Today’s Solutions: June 29, 2022

The shipping industry is responsible for 2.5 percent of global greenhouse gas emissions — putting about 940 million tonnes of CO2 into the atmosphere every year. Before 1960, however, when containerization started to take off, cargo schooners were transporting goods around the world emissions-free. A startup is now trying to bring the cargo schooner back, in a bid to raise awareness about the urgency of slashing the industry’s huge environmental footprint.

Bringing back wind power 

The first ship to return from retirement is a large cargo schooner called Vega. The ship used to make zero-carbon deliveries up and down the coast of Sweden about a century ago. Now, it is about to get a new lease on life making zero-carbon deliveries for companies looking to slash their emissions.

“Our mission is to prove the value of clean shipping,” says Danielle Doggett, CEO, and co-founder of Sailcargo, the company that now owns the ship and is preparing to operate routes between North and South America. The first trips will deliver specialty coffee from Colombia to New Jersey for roaster Café William, which wants to sell emissions-free coffee.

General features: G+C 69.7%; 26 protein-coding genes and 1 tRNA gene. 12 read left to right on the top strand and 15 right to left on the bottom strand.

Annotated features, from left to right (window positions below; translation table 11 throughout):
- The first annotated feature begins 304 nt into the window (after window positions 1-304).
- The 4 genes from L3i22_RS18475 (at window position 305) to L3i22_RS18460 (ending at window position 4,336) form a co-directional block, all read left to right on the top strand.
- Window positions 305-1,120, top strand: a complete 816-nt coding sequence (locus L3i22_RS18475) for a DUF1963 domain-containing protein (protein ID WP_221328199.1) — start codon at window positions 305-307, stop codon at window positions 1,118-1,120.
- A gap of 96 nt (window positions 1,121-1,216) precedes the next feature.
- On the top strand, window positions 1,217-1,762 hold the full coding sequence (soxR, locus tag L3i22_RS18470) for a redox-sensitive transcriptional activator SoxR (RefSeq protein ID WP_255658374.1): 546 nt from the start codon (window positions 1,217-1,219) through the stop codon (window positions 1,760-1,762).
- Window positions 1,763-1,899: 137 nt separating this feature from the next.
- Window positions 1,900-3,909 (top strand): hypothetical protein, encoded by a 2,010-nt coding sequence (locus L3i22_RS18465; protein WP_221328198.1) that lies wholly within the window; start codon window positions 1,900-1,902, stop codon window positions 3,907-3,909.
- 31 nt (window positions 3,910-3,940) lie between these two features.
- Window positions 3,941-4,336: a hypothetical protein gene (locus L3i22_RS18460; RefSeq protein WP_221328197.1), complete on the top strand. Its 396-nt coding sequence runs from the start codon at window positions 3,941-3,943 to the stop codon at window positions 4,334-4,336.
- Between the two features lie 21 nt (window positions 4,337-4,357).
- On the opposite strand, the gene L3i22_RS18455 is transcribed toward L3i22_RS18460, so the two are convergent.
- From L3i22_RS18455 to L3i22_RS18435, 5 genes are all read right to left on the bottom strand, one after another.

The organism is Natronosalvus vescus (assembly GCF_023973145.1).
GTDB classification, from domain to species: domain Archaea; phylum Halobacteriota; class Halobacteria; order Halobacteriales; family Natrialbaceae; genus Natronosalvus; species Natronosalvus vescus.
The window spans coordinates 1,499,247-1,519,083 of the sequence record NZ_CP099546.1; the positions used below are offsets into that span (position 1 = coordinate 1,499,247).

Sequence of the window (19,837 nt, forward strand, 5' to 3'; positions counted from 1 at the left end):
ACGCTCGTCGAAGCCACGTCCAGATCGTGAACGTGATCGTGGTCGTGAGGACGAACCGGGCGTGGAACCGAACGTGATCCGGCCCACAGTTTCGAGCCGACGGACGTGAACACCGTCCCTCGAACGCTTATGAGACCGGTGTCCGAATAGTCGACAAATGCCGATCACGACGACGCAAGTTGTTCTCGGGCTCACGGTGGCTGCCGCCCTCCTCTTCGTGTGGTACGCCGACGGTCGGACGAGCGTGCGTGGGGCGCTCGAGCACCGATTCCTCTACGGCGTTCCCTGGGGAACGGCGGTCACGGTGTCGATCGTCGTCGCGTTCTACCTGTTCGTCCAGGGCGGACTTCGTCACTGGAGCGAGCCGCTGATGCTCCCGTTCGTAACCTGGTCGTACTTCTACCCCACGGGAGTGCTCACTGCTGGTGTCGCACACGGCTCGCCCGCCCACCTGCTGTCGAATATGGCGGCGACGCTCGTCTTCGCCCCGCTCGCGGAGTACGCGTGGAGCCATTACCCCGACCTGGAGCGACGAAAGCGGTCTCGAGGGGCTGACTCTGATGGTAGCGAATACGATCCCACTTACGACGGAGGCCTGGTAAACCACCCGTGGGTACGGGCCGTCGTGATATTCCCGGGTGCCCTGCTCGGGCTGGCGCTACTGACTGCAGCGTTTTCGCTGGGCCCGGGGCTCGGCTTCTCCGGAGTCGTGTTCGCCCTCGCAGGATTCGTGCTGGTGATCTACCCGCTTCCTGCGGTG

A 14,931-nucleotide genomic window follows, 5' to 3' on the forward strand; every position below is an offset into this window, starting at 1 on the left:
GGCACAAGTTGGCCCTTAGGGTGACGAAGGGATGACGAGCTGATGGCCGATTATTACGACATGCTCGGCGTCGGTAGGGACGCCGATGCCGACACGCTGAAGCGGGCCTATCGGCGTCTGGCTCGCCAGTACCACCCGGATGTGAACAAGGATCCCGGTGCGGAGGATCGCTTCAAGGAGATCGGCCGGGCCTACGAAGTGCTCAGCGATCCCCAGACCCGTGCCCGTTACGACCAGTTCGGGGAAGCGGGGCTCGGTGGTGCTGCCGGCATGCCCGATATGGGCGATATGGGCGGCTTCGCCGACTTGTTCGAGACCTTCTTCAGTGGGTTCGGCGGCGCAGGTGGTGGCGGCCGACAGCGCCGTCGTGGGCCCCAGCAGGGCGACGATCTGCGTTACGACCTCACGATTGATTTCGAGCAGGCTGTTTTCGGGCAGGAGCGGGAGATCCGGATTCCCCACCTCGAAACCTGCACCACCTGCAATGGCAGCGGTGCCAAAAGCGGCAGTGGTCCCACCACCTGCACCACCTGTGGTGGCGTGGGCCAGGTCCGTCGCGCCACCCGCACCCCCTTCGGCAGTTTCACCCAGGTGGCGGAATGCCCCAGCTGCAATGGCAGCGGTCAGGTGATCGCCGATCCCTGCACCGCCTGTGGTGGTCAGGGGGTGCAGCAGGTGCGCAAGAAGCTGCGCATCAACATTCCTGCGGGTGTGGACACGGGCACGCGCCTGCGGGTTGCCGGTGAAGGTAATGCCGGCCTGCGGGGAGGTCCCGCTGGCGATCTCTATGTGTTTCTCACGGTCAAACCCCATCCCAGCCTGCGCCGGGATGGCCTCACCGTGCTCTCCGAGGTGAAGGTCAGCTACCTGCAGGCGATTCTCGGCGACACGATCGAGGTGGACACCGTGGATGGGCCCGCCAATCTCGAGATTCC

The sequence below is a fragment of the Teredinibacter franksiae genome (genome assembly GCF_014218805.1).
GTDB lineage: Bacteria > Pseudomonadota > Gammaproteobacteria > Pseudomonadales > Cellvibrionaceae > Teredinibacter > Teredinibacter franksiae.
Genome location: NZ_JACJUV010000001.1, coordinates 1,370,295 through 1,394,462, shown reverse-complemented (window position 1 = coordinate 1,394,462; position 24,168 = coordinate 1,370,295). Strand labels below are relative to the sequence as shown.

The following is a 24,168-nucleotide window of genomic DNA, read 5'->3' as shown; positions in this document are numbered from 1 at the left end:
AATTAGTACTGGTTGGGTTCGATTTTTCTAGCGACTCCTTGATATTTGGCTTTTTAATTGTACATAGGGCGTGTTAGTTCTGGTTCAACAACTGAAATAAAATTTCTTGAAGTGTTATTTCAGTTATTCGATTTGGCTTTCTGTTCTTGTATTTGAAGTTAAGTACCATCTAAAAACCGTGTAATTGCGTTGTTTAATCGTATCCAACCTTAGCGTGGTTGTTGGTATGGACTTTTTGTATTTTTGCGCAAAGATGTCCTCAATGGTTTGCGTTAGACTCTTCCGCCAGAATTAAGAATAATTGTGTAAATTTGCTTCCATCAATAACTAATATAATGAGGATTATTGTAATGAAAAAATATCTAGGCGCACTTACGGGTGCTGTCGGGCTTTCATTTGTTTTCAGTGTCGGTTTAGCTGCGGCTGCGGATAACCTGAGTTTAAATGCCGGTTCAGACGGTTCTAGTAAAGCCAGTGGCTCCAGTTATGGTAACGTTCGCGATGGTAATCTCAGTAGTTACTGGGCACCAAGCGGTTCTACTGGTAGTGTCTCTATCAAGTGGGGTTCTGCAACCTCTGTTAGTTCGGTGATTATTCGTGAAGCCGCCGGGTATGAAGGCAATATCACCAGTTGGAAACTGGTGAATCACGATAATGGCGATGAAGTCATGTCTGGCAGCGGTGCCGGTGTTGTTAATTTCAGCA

Doggett, who has been sailing on tall ships from a young age, came up with the idea of reviving traditional cargo shipping more than 10 years ago. On one of her trips, she came across Vega, which had been restored by a Swedish family of shipbuilders. Loving the schooner’s design, she then made a deal with them to buy it.

Emissions-free shipping, just like the old days

The shipping industry moves more than 10 billion metric tons of cargo annually and has a bigger carbon footprint than the airline industry. As you’ve probably learned from our previous articles, some shipping companies are already working on reducing their impacts. With that said, progress has been slow. “They have massive fleets, and filling stations, and all of these very real, tangible assets that take a very long time to transition,” says Doggett.

While Sailcargo doesn’t expect to replace the industry, it could provide solutions to companies looking to decarbonize their supply chain. Not only that, Doggett claims that cargo schooners can also offer some logistical advantages: “Some of these fast vessels have to wait at port often up to two weeks because they’re dependent on the port infrastructure. They need the big crane to unload the container. We do not—we can unload ourselves.”

The company plans to start its first shipments between Colombia and New Jersey this summer. Its second cargo schooner, currently under work at its headquarters in Costa Rica, is expected to set sail in a year and a half.

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